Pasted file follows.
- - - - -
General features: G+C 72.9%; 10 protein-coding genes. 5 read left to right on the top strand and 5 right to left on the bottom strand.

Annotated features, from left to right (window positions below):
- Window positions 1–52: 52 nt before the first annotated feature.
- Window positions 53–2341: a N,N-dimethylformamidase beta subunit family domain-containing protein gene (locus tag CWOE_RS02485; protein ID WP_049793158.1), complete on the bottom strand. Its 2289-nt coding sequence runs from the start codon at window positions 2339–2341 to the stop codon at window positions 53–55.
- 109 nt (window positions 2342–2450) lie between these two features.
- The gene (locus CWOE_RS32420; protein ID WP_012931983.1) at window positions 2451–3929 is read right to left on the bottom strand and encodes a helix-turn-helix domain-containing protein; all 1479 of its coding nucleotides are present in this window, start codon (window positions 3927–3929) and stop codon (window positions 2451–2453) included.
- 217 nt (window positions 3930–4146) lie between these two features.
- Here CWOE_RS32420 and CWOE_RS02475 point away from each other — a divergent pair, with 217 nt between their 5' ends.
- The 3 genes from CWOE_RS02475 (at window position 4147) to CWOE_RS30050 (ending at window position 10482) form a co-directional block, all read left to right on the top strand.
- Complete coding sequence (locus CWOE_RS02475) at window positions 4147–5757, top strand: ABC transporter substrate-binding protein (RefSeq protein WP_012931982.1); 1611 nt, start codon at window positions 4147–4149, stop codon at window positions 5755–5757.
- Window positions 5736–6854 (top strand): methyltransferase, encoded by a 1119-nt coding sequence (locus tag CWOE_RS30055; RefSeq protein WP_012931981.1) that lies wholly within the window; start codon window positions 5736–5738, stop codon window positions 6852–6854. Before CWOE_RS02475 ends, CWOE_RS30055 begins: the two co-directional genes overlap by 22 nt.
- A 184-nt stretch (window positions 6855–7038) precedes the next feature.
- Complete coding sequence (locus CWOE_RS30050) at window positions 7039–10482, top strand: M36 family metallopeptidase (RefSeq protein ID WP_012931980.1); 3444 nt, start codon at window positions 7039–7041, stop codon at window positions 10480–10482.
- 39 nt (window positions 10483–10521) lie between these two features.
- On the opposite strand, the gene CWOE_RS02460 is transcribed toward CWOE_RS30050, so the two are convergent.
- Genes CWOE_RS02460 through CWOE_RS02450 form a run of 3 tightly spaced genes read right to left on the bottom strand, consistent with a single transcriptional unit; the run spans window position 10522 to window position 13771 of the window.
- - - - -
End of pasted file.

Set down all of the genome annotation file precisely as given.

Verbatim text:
General features: G+C 72.9%; 10 protein-coding genes. 5 read left to right on the top strand and 5 right to left on the bottom strand.

Annotated features, from left to right (window positions below):
- Window positions 1–52: 52 nt before the first annotated feature.
- Window positions 53–2341: a N,N-dimethylformamidase beta subunit family domain-containing protein gene (locus tag CWOE_RS02485; protein ID WP_049793158.1), complete on the bottom strand. Its 2289-nt coding sequence runs from the start codon at window positions 2339–2341 to the stop codon at window positions 53–55.
- 109 nt (window positions 2342–2450) lie between these two features.
- The gene (locus CWOE_RS32420; protein ID WP_012931983.1) at window positions 2451–3929 is read right to left on the bottom strand and encodes a helix-turn-helix domain-containing protein; all 1479 of its coding nucleotides are present in this window, start codon (window positions 3927–3929) and stop codon (window positions 2451–2453) included.
- 217 nt (window positions 3930–4146) lie between these two features.
- Here CWOE_RS32420 and CWOE_RS02475 point away from each other — a divergent pair, with 217 nt between their 5' ends.
- The 3 genes from CWOE_RS02475 (at window position 4147) to CWOE_RS30050 (ending at window position 10482) form a co-directional block, all read left to right on the top strand.
- Complete coding sequence (locus CWOE_RS02475) at window positions 4147–5757, top strand: ABC transporter substrate-binding protein (RefSeq protein WP_012931982.1); 1611 nt, start codon at window positions 4147–4149, stop codon at window positions 5755–5757.
- Window positions 5736–6854 (top strand): methyltransferase, encoded by a 1119-nt coding sequence (locus tag CWOE_RS30055; RefSeq protein WP_012931981.1) that lies wholly within the window; start codon window positions 5736–5738, stop codon window positions 6852–6854. Before CWOE_RS02475 ends, CWOE_RS30055 begins: the two co-directional genes overlap by 22 nt.
- A 184-nt stretch (window positions 6855–7038) precedes the next feature.
- Complete coding sequence (locus CWOE_RS30050) at window positions 7039–10482, top strand: M36 family metallopeptidase (RefSeq protein ID WP_012931980.1); 3444 nt, start codon at window positions 7039–7041, stop codon at window positions 10480–10482.
- 39 nt (window positions 10483–10521) lie between these two features.
- On the opposite strand, the gene CWOE_RS02460 is transcribed toward CWOE_RS30050, so the two are convergent.
- Genes CWOE_RS02460 through CWOE_RS02450 form a run of 3 tightly spaced genes read right to left on the bottom strand, consistent with a single transcriptional unit; the run spans window position 10522 to window position 13771 of the window.